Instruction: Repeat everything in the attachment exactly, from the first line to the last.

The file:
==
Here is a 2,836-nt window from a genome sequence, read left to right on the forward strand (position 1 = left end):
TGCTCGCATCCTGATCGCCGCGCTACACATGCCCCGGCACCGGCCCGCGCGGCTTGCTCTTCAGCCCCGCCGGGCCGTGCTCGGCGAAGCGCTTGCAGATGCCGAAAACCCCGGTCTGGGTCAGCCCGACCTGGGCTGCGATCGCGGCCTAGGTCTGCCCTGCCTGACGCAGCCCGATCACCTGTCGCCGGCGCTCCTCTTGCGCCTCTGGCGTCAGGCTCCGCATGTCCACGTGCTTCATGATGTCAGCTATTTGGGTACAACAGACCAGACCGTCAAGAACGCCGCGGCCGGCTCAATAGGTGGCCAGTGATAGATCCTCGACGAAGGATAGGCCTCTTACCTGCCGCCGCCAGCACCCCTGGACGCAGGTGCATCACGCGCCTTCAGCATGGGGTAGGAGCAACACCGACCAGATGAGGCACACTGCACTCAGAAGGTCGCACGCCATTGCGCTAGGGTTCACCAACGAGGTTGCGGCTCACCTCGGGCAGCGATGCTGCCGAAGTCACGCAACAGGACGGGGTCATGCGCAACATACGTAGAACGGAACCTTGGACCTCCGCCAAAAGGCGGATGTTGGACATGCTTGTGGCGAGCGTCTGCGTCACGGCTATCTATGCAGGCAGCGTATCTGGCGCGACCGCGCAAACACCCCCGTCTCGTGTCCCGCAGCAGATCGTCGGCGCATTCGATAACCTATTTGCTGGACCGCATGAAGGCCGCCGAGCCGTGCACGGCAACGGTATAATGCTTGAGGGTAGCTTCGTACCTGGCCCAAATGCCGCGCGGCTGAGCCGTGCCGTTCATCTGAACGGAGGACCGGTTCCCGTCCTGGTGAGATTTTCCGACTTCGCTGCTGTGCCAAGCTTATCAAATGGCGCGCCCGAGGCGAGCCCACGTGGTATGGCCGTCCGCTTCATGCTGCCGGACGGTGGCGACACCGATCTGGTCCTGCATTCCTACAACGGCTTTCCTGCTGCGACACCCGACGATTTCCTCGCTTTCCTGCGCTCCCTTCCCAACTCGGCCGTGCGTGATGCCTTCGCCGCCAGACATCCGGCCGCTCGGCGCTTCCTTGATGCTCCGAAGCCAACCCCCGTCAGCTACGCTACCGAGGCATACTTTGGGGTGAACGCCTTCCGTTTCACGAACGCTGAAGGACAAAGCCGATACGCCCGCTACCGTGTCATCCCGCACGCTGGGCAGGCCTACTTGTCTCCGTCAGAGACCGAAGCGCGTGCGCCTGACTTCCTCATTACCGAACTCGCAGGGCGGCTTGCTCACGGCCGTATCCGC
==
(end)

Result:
Here is a 2,836-nt window from a genome sequence, read left to right on the forward strand (position 1 = left end):
TGCTCGCATCCTGATCGCCGCGCTACACATGCCCCGGCACCGGCCCGCGCGGCTTGCTCTTCAGCCCCGCCGGGCCGTGCTCGGCGAAGCGCTTGCAGATGCCGAAAACCCCGGTCTGGGTCAGCCCGACCTGGGCTGCGATCGCGGCCTAGGTCTGCCCTGCCTGACGCAGCCCGATCACCTGTCGCCGGCGCTCCTCTTGCGCCTCTGGCGTCAGGCTCCGCATGTCCACGTGCTTCATGATGTCAGCTATTTGGGTACAACAGACCAGACCGTCAAGAACGCCGCGGCCGGCTCAATAGGTGGCCAGTGATAGATCCTCGACGAAGGATAGGCCTCTTACCTGCCGCCGCCAGCACCCCTGGACGCAGGTGCATCACGCGCCTTCAGCATGGGGTAGGAGCAACACCGACCAGATGAGGCACACTGCACTCAGAAGGTCGCACGCCATTGCGCTAGGGTTCACCAACGAGGTTGCGGCTCACCTCGGGCAGCGATGCTGCCGAAGTCACGCAACAGGACGGGGTCATGCGCAACATACGTAGAACGGAACCTTGGACCTCCGCCAAAAGGCGGATGTTGGACATGCTTGTGGCGAGCGTCTGCGTCACGGCTATCTATGCAGGCAGCGTATCTGGCGCGACCGCGCAAACACCCCCGTCTCGTGTCCCGCAGCAGATCGTCGGCGCATTCGATAACCTATTTGCTGGACCGCATGAAGGCCGCCGAGCCGTGCACGGCAACGGTATAATGCTTGAGGGTAGCTTCGTACCTGGCCCAAATGCCGCGCGGCTGAGCCGTGCCGTTCATCTGAACGGAGGACCGGTTCCCGTCCTGGTGAGATTTTCCGACTTCGCTGCTGTGCCAAGCTTATCAAATGGCGCGCCCGAGGCGAGCCCACGTGGTATGGCCGTCCGCTTCATGCTGCCGGACGGTGGCGACACCGATCTGGTCCTGCATTCCTACAACGGCTTTCCTGCTGCGACACCCGACGATTTCCTCGCTTTCCTGCGCTCCCTTCCCAACTCGGCCGTGCGTGATGCCTTCGCCGCCAGACATCCGGCCGCTCGGCGCTTCCTTGATGCTCCGAAGCCAACCCCCGTCAGCTACGCTACCGAGGCATACTTTGGGGTGAACGCCTTCCGTTTCACGAACGCTGAAGGACAAAGCCGATACGCCCGCTACCGTGTCATCCCGCACGCTGGGCAGGCCTACTTGTCTCCGTCAGAGACCGAAGCGCGTGCGCCTGACTTCCTCATTACCGAACTCGCAGGGCGGCTTGCTCACGGCCGTATCCGC